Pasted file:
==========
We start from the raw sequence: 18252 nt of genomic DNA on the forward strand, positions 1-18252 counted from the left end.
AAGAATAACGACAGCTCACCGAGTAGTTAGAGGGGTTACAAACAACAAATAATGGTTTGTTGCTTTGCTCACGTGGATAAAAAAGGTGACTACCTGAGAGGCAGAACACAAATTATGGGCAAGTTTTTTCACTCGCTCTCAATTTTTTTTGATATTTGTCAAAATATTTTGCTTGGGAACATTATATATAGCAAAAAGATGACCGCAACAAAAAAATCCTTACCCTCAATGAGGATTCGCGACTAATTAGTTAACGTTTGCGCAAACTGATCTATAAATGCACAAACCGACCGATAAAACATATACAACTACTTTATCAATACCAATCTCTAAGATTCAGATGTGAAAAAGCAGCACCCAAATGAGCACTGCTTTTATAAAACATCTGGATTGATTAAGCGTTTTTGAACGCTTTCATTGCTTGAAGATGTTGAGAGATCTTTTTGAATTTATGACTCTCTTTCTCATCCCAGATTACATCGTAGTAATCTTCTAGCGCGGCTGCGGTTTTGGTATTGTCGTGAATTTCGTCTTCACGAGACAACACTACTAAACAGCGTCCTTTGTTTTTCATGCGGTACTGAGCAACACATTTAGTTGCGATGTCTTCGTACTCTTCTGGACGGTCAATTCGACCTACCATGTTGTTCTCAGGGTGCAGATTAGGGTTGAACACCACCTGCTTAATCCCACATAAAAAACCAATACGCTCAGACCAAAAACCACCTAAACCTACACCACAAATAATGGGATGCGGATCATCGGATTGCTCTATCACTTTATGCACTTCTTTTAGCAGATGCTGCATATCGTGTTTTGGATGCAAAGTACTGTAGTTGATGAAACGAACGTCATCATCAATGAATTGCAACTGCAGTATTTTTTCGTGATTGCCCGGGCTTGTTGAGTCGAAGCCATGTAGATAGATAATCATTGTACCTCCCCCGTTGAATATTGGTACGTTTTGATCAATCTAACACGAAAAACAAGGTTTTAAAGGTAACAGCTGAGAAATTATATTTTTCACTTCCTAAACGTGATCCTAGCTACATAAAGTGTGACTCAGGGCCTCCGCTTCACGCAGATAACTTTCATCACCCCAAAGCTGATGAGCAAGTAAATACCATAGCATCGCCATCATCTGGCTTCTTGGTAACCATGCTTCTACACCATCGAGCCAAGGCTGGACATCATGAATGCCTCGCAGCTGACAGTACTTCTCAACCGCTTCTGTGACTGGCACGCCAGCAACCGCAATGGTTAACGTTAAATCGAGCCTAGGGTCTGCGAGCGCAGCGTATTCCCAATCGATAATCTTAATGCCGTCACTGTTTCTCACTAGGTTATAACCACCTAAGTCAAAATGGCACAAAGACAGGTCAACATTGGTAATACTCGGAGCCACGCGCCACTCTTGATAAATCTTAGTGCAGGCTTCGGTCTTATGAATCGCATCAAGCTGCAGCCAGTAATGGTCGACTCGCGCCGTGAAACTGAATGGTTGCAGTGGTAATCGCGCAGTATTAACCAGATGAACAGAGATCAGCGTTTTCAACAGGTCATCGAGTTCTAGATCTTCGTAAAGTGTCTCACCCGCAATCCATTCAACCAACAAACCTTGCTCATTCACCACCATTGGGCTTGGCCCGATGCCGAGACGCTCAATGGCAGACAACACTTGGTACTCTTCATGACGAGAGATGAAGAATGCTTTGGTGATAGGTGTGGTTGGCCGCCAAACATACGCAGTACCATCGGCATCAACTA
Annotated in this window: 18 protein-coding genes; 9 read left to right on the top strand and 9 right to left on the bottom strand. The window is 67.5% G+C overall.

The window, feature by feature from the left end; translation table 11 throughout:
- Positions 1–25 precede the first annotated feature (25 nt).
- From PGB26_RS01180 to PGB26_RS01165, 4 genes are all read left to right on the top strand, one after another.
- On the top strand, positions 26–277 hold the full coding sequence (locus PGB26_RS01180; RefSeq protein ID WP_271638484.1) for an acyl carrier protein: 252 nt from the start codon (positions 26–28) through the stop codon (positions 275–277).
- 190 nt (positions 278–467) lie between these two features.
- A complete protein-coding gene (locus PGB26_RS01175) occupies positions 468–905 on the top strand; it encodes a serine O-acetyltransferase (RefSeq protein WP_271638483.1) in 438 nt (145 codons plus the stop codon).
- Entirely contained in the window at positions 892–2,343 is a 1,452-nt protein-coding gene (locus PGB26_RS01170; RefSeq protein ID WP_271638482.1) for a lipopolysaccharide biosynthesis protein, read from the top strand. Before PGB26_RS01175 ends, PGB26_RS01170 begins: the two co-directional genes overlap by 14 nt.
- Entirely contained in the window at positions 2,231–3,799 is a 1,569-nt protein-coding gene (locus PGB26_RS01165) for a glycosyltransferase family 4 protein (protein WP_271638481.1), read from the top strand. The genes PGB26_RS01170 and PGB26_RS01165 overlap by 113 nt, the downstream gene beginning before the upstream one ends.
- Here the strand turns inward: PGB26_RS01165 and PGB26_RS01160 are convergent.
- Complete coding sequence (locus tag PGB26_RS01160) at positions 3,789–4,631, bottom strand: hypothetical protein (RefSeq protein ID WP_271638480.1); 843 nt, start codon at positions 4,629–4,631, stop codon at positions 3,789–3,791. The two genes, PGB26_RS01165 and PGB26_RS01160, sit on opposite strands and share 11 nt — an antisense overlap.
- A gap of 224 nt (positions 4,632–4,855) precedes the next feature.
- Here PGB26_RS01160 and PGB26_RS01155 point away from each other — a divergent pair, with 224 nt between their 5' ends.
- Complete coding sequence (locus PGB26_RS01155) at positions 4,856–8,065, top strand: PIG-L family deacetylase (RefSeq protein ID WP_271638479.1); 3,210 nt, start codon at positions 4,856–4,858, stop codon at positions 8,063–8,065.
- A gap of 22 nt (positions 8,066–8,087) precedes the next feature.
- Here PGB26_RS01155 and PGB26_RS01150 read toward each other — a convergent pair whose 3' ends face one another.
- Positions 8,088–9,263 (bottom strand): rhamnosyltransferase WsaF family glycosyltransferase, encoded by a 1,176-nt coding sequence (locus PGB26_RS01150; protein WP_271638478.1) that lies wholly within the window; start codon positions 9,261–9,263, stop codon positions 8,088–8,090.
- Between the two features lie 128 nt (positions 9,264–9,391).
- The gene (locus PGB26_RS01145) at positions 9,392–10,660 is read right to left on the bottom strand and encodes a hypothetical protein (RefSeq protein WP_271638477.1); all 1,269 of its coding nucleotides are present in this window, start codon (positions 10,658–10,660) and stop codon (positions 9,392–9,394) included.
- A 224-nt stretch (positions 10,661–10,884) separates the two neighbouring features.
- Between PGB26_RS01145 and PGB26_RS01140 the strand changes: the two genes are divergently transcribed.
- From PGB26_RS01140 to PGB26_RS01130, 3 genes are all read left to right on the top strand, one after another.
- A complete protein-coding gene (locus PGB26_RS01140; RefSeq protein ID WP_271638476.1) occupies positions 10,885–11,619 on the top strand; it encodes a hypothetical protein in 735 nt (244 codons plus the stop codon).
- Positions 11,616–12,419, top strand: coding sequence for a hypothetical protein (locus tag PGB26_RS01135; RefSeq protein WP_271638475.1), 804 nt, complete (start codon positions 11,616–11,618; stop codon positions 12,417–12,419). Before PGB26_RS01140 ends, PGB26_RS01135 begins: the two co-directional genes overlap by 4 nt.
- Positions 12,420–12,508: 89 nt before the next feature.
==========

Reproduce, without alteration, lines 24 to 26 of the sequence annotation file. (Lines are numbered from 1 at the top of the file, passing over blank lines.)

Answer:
- From PGB26_RS01140 to PGB26_RS01130, 3 genes are all read left to right on the top strand, one after another.
- A complete protein-coding gene (locus PGB26_RS01140; RefSeq protein ID WP_271638476.1) occupies positions 10,885–11,619 on the top strand; it encodes a hypothetical protein in 735 nt (244 codons plus the stop codon).
- Positions 11,616–12,419, top strand: coding sequence for a hypothetical protein (locus tag PGB26_RS01135; RefSeq protein WP_271638475.1), 804 nt, complete (start codon positions 11,616–11,618; stop codon positions 12,417–12,419). Before PGB26_RS01140 ends, PGB26_RS01135 begins: the two co-directional genes overlap by 4 nt.